Sermon Illustrations

The Head VS. the Heart

Be strong and let your heart take courage, all you who wait for the Lord. Ps. 31: 24

It is with the heart that we must wait upon God. As a man's heart is, so is he before God. We can advance no further or deeper into the holy place of God's presence to wait on Him there than our heart is prepared for by the Holy Spirit. The message is, "Let your heart take courage..."

Many Christians have no sense of the great difference between the religion of the mind and the religion of the heart, and the former is far more diligently cultivated than the latter. They know not how infinitely greater the heart is than the mind. This is one of the chief causes for the feebleness of our Christian life, and it is only as this is understood that waiting on God will bring its full blessing.

Speaking of a life in the fear and favor of God, [a text in Proverbs says], "Trust in the Lord with all thine heart, and lean not upon thine own understanding" (3: 5). In all religion we use these two powers. The mind gathers knowledge from God's Word and prepares the food by which the heart with the inner life is to be nourished. But here comes a terrible danger: of our leaning to our own understanding and trusting our apprehension of divine things, but it cannot reach the real life of the soul. It is with the heart man believes and comes into touch with God. It is in the heart that God has given His Spirit to be the presence and power of God working in us.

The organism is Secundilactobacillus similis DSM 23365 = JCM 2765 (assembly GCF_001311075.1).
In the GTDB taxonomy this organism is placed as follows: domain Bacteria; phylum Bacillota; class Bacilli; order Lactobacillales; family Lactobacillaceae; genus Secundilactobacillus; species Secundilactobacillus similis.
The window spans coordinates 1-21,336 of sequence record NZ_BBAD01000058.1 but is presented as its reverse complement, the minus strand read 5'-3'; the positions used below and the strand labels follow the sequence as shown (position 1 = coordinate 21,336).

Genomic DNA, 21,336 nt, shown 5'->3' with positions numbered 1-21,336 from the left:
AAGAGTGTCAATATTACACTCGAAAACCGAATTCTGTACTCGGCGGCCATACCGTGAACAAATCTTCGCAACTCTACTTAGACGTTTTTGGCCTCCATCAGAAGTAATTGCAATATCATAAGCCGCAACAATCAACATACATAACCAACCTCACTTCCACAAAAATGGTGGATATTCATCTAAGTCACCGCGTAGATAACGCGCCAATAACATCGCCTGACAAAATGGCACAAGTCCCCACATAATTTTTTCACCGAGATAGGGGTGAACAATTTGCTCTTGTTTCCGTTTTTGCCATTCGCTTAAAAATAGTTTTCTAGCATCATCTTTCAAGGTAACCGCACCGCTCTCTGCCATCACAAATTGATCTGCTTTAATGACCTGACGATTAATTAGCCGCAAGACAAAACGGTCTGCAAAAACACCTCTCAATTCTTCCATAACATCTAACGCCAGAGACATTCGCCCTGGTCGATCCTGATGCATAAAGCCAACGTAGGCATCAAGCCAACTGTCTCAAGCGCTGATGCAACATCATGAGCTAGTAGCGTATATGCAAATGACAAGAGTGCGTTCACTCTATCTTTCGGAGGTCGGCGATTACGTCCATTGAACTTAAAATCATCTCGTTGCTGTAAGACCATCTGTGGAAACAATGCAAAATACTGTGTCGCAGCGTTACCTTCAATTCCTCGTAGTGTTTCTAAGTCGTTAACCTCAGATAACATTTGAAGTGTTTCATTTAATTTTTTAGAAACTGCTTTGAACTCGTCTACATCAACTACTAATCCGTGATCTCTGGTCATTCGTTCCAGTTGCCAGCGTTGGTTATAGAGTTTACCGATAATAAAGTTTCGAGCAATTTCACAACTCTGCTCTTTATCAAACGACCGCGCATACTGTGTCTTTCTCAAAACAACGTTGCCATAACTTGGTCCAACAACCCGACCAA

In all our religion it is the heart that must trust, love, worship, and obey. My mind is utterly impotent in creating or maintaining the spiritual life within me. The heart must wait on God for Him to work in me.

Reason may tell me what God's Word says, but it cannot feed the soul on the bread of life--this the heart does by faith and trust in God.

What about the person studying the nature and effects of food or sleep? When he wants to eat or sleep he sets aside his thoughts and study and uses the power of eating or sleeping. And so the Christian when he has studied or heard God's Word, needs to cease from his thoughts, to put no trust in them, and waken up his heart before God and seek living fellowship with Him.

This is the blessedness of waiting upon God: that I confess the impotence of all my thoughts and efforts and bow my heart before Him in holy silence, trusting Him to renew and strengthen His work in me.

Remember the difference between knowing with the mind and believing with the heart? Beware of the temptation to lean on your understanding with its clear strong thoughts. They only help you know what the heart must get from God. In themselves they are only images and shadows.

Cultivate the greatest confidence that, though you cannot see into your heart, God is working there by His Holy Spirit. Let your heart wait at times in perfect silence and quiet; in its hidden depth God will work. Be sure of this, and wait for Him.

Give your whole heart, with its secret workings, into God's hands continually. He wants the heart, takes it, and dwells in it.

--excerpts from Waiting on God by Andrew Murray

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